The Children’s Hour

I just saw the most absorbing and effective movie ever. Granted, it was a drama, and generally dramas should be as absorbing and emotionally effective as possible. However I’m one of those people for whom drama isn’t always that appealing.



The film is called The Children’s Hour and stars Audrey Hepburn and Shirley MacLaine as Miss Wright and Miss Dobie, two headmistresses of a school for girls. Though it’s been a bit of a struggle for the two, they are managing the best they can and are slowly starting to stand on their own two feet.


Throw a wrench in the works with a young trouble-making girl by the name of Mary. She lies, manipulates people, and seems to find joy in creating general havoc. After having been punished by one of the headmistresses she decides to take revenge. And take it, she does. In the most cruel and devastating way possible.



While Hepburn’s character, Wright, is engaged to be married, MacLaine’s, Dobie, is single, and has, in fact, never had a man or love in her life. Dobie’s aunt, who resides at the school and acts as assistant teacher, chides Dobie for, what she calls, Martha Dobie’s ‘unnatural’ affection for her fellow headmistress, Karen Wright. It is revealed that Martha has always been slightly jealous of any friendships that Karen has had with anyone else.


This is only too juicy a piece of gossip for Mary to sink her claws into, and sink them she does. Angry at always being punished, she manages to inflate this rumor, making her grandmother – her sole guardian – believe that very untoward things (untoward at the time, anyway) are going on in the school house. Soon, there’s a mass exodus, as the ugly rumor travels at alarming speeds and parents quickly come to send their children home.


The desperation that both Hepburn and McClaine portray is so realistic and just seemed to ooze out of the screen, that soon I found myself enveloped in it, as well. I, too, could feel how utterly helpless they felt in the face of such a rumor, quickly, and determinedly forcing itself into reality. Their names are dragged through the media and soon they are ostracized in their own community. Even Karen’s fiancé, Joe, begins to doubt the two women’s friendship, and by doing so affects his relationship with Karen.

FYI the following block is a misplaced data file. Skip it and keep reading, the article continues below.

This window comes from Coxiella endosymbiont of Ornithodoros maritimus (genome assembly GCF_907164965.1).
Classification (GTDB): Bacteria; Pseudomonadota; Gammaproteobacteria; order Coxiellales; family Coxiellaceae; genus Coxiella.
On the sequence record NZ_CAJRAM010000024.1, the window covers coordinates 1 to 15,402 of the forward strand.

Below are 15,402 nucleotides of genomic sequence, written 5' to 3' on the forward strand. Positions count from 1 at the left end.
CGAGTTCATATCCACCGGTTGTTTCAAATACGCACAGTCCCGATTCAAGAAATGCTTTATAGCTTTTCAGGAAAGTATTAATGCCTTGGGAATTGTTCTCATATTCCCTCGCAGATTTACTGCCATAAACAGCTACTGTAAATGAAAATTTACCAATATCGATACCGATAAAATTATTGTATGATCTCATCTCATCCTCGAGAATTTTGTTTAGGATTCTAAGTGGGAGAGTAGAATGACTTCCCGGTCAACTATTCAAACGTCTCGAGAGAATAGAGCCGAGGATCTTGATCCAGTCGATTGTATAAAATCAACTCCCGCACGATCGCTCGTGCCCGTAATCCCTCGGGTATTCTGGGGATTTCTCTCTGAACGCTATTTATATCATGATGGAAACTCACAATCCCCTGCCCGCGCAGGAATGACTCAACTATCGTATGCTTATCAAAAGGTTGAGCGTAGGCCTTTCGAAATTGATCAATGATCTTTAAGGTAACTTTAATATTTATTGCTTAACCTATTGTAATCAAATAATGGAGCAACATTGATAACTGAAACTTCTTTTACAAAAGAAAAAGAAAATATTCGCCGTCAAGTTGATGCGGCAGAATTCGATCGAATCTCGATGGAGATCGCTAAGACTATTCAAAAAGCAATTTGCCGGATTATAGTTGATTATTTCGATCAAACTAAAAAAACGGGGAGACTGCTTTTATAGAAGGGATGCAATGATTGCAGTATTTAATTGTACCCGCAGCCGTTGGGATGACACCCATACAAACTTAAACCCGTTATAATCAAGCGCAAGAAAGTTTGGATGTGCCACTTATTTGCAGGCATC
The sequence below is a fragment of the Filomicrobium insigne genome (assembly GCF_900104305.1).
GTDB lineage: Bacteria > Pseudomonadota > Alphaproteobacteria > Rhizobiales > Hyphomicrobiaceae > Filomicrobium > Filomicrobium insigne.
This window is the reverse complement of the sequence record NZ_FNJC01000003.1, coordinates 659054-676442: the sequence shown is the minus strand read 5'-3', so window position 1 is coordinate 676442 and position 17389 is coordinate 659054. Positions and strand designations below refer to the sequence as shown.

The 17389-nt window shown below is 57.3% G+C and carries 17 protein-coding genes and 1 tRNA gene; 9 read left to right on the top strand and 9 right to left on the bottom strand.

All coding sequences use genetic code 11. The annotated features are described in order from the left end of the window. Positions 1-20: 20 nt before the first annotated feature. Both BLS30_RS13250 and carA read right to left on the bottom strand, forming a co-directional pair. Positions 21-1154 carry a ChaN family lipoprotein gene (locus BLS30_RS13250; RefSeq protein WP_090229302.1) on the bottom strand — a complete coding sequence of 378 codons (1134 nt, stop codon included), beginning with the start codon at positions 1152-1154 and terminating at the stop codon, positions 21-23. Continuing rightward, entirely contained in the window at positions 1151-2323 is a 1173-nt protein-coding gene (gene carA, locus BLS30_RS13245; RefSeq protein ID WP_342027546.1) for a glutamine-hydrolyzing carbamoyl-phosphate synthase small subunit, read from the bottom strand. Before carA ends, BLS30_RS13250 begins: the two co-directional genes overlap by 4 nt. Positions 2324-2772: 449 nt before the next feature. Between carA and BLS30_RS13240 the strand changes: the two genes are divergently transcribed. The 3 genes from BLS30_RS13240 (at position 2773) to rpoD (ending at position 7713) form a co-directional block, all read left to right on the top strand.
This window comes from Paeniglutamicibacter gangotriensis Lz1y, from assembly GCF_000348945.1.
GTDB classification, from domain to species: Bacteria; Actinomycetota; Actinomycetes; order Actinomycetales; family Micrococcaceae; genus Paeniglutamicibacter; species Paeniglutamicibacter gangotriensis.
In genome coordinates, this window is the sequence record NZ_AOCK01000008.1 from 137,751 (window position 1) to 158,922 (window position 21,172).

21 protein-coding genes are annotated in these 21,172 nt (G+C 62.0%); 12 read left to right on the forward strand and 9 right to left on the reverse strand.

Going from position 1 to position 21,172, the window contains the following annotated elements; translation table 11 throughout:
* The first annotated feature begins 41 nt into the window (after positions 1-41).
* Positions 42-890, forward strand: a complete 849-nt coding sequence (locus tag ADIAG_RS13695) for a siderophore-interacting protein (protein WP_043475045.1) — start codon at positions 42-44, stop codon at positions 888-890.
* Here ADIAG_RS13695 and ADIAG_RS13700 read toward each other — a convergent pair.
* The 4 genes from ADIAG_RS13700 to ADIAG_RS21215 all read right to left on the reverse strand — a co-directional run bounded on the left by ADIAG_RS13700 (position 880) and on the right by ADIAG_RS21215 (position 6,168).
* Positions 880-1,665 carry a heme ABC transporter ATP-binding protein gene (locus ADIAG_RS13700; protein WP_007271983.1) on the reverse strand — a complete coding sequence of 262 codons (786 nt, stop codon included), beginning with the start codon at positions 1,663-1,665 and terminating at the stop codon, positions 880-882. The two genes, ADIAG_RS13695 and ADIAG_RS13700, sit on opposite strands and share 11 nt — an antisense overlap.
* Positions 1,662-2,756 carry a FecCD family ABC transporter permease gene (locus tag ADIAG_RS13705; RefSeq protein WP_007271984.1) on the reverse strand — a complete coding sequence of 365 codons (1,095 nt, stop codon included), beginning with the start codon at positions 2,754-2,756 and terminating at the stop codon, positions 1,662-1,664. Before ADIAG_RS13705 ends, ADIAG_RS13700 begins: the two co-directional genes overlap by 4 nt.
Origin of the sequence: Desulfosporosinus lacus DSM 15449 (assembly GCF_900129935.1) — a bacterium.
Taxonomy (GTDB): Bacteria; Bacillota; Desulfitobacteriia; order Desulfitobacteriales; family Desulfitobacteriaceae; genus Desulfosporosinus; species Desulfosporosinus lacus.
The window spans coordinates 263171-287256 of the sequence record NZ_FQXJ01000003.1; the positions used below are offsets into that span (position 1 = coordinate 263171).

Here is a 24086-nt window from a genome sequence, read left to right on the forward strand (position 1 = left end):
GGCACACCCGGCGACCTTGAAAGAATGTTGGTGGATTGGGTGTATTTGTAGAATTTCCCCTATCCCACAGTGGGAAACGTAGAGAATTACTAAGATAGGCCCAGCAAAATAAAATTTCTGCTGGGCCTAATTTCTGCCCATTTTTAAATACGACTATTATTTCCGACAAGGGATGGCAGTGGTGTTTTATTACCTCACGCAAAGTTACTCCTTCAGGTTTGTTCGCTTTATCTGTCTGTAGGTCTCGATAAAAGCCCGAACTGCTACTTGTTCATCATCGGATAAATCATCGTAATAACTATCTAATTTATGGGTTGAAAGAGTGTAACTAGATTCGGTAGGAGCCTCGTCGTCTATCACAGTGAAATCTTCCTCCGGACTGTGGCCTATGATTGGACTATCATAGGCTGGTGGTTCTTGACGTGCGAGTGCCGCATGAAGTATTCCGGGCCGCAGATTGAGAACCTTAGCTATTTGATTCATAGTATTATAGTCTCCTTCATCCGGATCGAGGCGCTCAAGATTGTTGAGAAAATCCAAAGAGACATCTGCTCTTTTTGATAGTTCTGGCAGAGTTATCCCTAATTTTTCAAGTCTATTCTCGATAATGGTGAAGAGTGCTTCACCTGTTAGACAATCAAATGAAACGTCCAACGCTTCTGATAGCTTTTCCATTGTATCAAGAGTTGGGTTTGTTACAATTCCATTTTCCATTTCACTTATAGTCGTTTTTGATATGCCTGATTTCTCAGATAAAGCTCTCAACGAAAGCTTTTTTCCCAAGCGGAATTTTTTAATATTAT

The acting, I thought, was superb. That of Hepburn’s and McClaine’s anyway. Their anguish and sorrow, their desperation is all so evident in their body language and facial expressions. Even when Martha admits the ‘strange’ feelings she has had for Karen, the strength of their friendship is still evident in Karen’s treatment of Martha. Hepburn manages to display both tenderness and confusion, while McClaine’s anguish at her admission, as well her obvious hatred for herself is heart – wrenching to watch. I had tears in my eyes, and a lump in my throat as Martha cries out at Karen, “I can’t stand to have you touch me! I can’t stand to have you look at me!” These two lines were especially redolent of the sort of aversion there was at the time to homosexual relationships – or a homosexual ‘state’ – when people thought it was a disgusting phase, or a strange disease which must be put up with in order to reach the other side. I just can’t imagine what sort of outcry there must have been at the time this film was released.

The film itself is in fact a derivation of a stage play by Lillian Hellman, which was apparently based on a real life accusation that was made against two Scottish teachers which destroyed their lives. Simply to see the rumor unfold, and watch the community turn against the teachers on the screen was devastating enough. I can’t imagine the sense of helplessness and panic that would engulf you when it feels as if all the world is determined to believe a lie. This is a thoroughly gripping film, which begs viewers to ponder the damage a few words can do.

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2 thoughts on “The Children’s Hour

  1. Great post! You truly capture the feel of the movie, especially when you write: “…when Martha admits the ‘strange’ feelings she has had for Karen, the strength of their friendship is still evident in Karen’s treatment of Martha. Hepburn manages to display both tenderness and confusion, while McClaine’s anguish at her admission, as well her obvious hatred for herself is heart – wrenching to watch. I had tears in my eyes…”

    What you mention here is particularly striking because at the very end of the movie, Karen is absolutely devastated and her life will never be the same again. I always thought this was one of Audrey Hepburn's most amazing performances. And Shirley MacLaine perfectly captures how you can love someone and be appalled by yourself and your own feelings.

    I first saw the film in the mid 90s and once more a few years after that. It's the kind of movie that hurts so much to watch it will never make it onto my “movies I could watch over and over again” list…

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  2. I know! Karen's desolation is so evident at the end when she walks past those people. But I love it that she did it with her head high.

    My heart just broke for MacLaine's character. Of course, at the time it would've been much more difficult to come out, and I guess she couldn't live with the knowledge that she'd revealed her secret.

    And man, did I detest that Mary kid. Ugh. She was a true monster, but very clever and manipulative as well. My heart just sank when she managed to get Rosalie to lie for her, as well. *sigh* It was such a good film.

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